Ruminating On Travel
Two weeks ago today, my younger sister left for Guatemala, where she will spend the next twenty-seven months serving as a Peace Corps volunteer. I am amazingly proud of her courage, her commitment, and her sense of adventure. Thanks to the the wonders of technology, I've been able to Skype with her a couple of times already, and hearing about her experience has brought waves of different ruminations to my mind. The first is about travel in general. This is my sister's first time outside of the US, and she's doing it completely on her own. The degree of culture shock that anyone feels when traveling is multiplied many times over in her extreme situation. The noise levels, new foods, new language, and attention she receives are all the more difficult to adjust to since she's doing it on her own. I can't even fathom it, and so, I admire her courage. My second thought is about technology and how it affects our worldview. Even in a small town in Guatemala, my sister is able to occasionally update her blog and Facebook page, and to Skype with family. This has helped with the transition immensely, in that it makes the distance between us seem all the smaller. And I imagine it makes her feel more connected to home, which is a comfort to her. The prospect of living in a foreign land for more than two years remains daunting, but it seems that in this day and age, it is all the more possible to stay connected regardless of geographical location. Still, I admire her commitment to the cause, that she would leave everything familiar to go and serve others. My final rumination revolves around how different she and I are. They say that your siblings shape your personality more than peers or even parents. If this is true, then my sister and I shaped each other by pushing each other in opposite directions. We get along great and I love her to death, and yet we are almost complete opposites. She's always been the risk-taker, the spontaneous wild child, the adventurer, whereas I'm more the cautious, responsible, old-woman-in-a-young-woman's-body type. I enjoy travel, but a lot of the time, I really just love to be at home surrounded by those I love. And so, I admire her sense of adventure. In honor of my sister, I share these two poems, both for and against travel, and wish our readers all the best in their 2011 travels. Stephanie **** Travel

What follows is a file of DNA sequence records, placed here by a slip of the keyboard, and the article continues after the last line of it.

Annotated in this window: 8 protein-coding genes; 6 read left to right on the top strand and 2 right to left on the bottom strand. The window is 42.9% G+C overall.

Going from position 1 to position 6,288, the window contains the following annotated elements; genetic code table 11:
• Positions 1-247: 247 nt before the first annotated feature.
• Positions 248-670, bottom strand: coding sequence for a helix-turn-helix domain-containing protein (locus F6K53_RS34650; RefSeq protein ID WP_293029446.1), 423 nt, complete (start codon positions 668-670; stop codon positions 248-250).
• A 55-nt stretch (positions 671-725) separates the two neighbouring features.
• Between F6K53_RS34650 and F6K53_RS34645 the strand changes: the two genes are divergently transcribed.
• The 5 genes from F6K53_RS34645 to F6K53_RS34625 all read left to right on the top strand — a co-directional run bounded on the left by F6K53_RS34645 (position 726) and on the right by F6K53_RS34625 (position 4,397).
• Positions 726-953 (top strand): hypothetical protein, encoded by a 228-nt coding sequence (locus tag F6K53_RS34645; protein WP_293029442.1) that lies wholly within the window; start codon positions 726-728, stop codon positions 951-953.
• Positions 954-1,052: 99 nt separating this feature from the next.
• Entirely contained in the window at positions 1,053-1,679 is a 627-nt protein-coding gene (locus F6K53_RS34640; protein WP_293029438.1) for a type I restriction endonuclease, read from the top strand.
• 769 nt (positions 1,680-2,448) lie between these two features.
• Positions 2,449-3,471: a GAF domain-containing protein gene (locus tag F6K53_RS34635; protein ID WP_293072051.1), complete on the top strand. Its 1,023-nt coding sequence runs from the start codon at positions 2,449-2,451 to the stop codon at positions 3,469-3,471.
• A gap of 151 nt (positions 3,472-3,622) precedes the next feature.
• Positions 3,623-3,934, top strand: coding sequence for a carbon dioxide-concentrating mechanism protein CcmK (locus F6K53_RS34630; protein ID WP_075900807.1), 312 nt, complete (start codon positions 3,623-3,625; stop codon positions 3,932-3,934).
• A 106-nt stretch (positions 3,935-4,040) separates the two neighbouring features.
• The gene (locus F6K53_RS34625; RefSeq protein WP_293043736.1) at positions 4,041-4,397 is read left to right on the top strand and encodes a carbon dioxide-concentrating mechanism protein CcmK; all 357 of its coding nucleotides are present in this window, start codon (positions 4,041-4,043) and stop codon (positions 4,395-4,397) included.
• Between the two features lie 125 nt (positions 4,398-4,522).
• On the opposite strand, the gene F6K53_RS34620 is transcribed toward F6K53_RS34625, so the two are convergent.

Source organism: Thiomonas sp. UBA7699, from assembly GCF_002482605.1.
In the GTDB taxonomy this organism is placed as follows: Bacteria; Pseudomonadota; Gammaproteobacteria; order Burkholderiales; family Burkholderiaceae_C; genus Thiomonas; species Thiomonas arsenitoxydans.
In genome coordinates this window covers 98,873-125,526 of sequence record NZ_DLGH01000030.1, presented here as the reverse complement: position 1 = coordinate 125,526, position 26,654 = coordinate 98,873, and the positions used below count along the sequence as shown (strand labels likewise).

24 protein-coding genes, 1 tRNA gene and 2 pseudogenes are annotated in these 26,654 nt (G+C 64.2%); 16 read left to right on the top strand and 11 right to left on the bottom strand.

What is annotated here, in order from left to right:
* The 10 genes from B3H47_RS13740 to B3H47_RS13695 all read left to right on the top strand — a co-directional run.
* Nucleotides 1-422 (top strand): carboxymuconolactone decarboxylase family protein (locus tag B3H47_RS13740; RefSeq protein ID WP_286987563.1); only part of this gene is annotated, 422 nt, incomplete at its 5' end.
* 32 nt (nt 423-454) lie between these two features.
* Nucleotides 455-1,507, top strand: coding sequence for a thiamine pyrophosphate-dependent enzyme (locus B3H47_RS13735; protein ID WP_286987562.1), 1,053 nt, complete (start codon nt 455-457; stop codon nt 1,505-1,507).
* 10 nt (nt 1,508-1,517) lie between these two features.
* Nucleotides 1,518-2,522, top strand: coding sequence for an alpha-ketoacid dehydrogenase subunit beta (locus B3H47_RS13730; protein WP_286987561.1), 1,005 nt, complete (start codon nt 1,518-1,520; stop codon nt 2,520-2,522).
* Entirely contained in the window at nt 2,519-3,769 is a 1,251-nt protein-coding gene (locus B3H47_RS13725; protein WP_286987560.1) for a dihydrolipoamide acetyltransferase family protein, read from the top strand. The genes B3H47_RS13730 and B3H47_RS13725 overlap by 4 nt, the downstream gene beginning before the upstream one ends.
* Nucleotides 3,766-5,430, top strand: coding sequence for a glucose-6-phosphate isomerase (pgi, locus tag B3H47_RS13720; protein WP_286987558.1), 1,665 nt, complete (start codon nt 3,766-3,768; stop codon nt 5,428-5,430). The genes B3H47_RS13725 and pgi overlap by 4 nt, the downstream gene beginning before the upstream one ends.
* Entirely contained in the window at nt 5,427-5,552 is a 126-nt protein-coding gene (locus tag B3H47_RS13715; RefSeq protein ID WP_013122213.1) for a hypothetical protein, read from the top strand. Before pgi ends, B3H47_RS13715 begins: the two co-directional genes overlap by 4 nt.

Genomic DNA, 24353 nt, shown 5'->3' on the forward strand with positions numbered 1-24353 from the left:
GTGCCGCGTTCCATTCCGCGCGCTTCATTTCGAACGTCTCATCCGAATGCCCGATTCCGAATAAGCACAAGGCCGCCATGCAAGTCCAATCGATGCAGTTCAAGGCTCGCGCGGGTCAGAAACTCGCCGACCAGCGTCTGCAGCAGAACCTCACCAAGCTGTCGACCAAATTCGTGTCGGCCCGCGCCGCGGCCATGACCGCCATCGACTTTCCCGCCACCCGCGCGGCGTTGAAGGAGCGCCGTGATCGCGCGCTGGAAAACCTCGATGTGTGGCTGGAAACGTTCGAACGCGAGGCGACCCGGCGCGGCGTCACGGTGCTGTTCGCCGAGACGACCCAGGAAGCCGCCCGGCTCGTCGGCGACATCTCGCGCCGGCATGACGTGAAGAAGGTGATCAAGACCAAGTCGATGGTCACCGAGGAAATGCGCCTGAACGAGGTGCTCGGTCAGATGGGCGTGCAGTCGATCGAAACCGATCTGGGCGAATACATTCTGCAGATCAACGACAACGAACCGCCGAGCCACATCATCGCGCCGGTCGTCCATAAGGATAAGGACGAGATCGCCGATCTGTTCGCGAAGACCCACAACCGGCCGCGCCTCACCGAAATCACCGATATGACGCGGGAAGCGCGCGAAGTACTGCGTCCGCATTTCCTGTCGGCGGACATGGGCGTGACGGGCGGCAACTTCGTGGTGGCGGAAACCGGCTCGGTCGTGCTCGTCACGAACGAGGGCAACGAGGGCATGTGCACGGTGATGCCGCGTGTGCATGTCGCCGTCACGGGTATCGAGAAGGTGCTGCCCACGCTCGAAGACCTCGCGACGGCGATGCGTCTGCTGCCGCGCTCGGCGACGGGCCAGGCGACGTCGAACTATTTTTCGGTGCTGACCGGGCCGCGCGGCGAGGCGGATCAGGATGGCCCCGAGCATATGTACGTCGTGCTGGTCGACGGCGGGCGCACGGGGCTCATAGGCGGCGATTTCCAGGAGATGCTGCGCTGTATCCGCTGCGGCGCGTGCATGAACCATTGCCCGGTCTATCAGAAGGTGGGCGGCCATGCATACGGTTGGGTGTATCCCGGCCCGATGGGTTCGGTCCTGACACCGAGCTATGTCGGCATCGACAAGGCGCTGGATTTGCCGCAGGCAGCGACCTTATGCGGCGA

, by Edna St. Vincent Millay
The railroad track is miles away, And the day is loud with voices speaking, Yet there isn't a train goes by all day But I hear its whistle shrieking. All night there isn't a train goes by, Though the night is still for sleep and dreaming, But I see its cinders red on the sky, And hear its engine steaming. My heart is warm with friends I make, And better friends I'll not be knowing; Yet there isn't a train I'd rather take, No matter where it's going.
**** Against Travel
, by Charles Tomlinson
These days are best when one goes nowhere, The house a reservoir of quiet change, The creak of furniture, the window panes Brushed by the half-rhymes of activities That do not quite declare what thing it was Gave rise to them outside. The colours, even, Accord with the tenor of the day—yes, ‘grey’ You will hear reported of the weather, But what a grey, in which the tinges hover, About to catch, although they still hold back The blaze that's in them should the sun appear, And yet it does not. Then the window pane With a tremor of glass acknowledges The distant boom of a departing plane.
Leave a comment
Comments will be approved before showing up. We don't allow comments that are disrespectful or personally attack our blog writers.
Also in The Waking
Like many writers, she wondered if she shouldn’t give up. Why were we squandering time and money on art that few, if any, would read? The answer, as always, is because we have to.
By now, however—as I approach my eightieth birthday—I am reconciled to the reality that I might never learn the answer to my question about the authorship of the lyrics. There are just so many questions, and so few answers, and so little time.
I knelt with strangers around a circular rail, and a living hand came and deliberately placed bread into my open palm, eyes met mine, and a voice assured me that this, the body of Christ, was for me. It was intimate and humbling and for the first time I had the sensation of actually being fed.